While the pressures at which the valve operates can be controlled to a great extent by the selection of the material of which the valve is molded, operating pressures can also be increased through the use of stiffening ribs molded integrally with the valve. In a preferred embodiment, the ribs extend co-extensively with the main body portion and project radially outwardly from it at diametrically opposed positions. With a construction of this type, it will be mainly the non-checking flow pressure through the valve that is increased, although generally the relief pressure will also be increased somewhat.
These and other features and advantages of the present invention will become more apparent from the following description.
FIG. 1 is a perspective view of a valve in accordance with the present invention showing the slit in its normally closed position;
FIG. 2 is a view similar to FIG. 1, but showing the slit open for flow in a first direction;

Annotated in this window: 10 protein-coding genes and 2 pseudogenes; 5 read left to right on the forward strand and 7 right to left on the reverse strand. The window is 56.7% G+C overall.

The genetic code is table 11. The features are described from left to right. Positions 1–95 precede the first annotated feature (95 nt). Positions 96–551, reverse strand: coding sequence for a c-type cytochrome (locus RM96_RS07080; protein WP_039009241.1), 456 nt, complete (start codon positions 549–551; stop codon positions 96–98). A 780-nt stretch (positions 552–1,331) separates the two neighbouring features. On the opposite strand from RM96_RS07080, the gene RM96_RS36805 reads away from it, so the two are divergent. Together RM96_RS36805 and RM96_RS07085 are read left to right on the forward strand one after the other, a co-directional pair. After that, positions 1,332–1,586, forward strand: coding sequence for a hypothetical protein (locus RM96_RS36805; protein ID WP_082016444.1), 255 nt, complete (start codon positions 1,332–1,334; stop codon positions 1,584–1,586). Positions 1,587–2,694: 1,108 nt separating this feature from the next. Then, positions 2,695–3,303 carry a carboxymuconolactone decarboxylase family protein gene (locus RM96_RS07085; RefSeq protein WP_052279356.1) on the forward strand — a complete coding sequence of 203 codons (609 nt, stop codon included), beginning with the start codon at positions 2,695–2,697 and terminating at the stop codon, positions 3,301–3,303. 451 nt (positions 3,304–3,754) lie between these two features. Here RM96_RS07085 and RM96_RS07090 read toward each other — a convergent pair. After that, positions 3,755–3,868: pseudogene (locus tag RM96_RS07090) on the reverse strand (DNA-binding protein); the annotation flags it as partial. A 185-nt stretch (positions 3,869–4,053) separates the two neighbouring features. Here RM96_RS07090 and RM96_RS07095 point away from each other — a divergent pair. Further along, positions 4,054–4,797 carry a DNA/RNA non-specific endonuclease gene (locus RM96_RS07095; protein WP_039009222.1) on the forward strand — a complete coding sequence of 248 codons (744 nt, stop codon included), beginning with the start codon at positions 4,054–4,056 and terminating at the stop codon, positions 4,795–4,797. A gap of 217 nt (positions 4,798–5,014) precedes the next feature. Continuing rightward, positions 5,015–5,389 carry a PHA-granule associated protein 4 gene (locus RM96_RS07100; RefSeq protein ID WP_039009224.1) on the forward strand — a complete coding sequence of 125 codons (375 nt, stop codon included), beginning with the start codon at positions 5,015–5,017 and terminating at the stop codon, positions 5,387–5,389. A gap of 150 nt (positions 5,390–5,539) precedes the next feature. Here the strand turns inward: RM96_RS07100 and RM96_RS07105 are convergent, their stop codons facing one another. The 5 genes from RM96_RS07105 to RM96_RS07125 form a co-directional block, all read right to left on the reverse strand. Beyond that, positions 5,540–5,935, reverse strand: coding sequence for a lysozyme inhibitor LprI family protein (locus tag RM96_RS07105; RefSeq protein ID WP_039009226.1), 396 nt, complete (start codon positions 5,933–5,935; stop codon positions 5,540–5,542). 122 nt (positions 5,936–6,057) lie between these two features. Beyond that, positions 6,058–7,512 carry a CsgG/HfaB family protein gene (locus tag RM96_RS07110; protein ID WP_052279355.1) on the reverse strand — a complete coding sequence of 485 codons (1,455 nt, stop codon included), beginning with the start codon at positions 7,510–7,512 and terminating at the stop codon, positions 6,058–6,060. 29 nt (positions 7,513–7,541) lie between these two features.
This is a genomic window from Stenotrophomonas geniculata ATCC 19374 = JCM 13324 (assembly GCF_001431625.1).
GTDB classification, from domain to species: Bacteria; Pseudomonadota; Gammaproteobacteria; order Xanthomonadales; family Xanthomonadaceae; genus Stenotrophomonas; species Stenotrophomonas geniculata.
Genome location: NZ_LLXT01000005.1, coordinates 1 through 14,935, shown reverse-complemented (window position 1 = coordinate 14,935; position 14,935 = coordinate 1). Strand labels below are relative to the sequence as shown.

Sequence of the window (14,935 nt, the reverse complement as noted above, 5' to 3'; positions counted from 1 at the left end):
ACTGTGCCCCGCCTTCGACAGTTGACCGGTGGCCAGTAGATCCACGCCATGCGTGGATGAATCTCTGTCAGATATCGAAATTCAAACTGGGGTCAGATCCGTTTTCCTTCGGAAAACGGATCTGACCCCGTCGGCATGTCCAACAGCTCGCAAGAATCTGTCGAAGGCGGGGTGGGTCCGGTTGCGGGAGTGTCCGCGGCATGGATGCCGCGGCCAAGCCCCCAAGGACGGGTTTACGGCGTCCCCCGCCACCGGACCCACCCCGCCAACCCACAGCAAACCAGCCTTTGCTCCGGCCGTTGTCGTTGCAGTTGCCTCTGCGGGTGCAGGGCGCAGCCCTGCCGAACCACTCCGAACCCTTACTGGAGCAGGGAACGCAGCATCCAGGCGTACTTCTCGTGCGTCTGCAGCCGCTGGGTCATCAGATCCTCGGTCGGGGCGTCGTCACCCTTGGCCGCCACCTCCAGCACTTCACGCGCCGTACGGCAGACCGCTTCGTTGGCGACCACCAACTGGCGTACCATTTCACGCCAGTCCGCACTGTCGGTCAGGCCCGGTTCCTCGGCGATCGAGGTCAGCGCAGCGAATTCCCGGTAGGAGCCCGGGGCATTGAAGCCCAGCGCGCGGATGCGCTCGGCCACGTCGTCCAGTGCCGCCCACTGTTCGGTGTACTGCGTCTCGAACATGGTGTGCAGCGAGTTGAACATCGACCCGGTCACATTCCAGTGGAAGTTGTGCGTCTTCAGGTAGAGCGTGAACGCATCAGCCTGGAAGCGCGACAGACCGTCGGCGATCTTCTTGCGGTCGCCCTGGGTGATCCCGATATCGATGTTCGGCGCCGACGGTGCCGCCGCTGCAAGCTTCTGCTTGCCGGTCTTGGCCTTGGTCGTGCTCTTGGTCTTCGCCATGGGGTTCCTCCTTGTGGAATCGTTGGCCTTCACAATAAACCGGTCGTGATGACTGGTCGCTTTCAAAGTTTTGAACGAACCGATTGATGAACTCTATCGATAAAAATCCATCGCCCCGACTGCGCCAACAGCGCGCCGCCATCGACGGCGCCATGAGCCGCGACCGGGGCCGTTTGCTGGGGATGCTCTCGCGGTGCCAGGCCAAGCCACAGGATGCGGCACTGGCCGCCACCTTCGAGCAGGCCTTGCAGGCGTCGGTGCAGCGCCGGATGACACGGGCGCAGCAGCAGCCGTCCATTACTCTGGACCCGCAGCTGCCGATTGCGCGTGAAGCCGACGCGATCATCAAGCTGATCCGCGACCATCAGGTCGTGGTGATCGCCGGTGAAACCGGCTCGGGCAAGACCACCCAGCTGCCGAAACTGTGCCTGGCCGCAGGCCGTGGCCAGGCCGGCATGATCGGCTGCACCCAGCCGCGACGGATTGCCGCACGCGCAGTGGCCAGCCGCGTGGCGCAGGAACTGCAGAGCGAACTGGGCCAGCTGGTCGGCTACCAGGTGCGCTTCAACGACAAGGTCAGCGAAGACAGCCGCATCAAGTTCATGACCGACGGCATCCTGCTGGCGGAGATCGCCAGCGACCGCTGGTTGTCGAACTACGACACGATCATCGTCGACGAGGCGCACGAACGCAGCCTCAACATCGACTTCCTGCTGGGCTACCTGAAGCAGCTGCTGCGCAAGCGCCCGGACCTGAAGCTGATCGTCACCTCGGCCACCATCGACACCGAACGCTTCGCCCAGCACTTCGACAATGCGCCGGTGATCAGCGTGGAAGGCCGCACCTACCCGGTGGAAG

FIG. 3 is a partial cross-sectional view showing the valve in its pressure relief configuration;
FIG. 4 is a cross-sectional view taken on line 4--4 of FIG. 2;
FIG. 5 is a partial cross-sectional view taken on line 5--5 of FIG. 4;
FIG. 6 is a view similar to FIG. 1 but showing a second preferred embodiment of the invention;
FIG. 7 is a cross-sectional view taken on line 7--7 of FIG. 6;
FIG. 8 is a partial cross-sectional view taken on line 8--8 of FIG. 7;
FIG. 9 is a view showing a valve of the present invention installed in a flow port; and
FIG. 10 illustrates the valve of the present invention in an exemplary environment.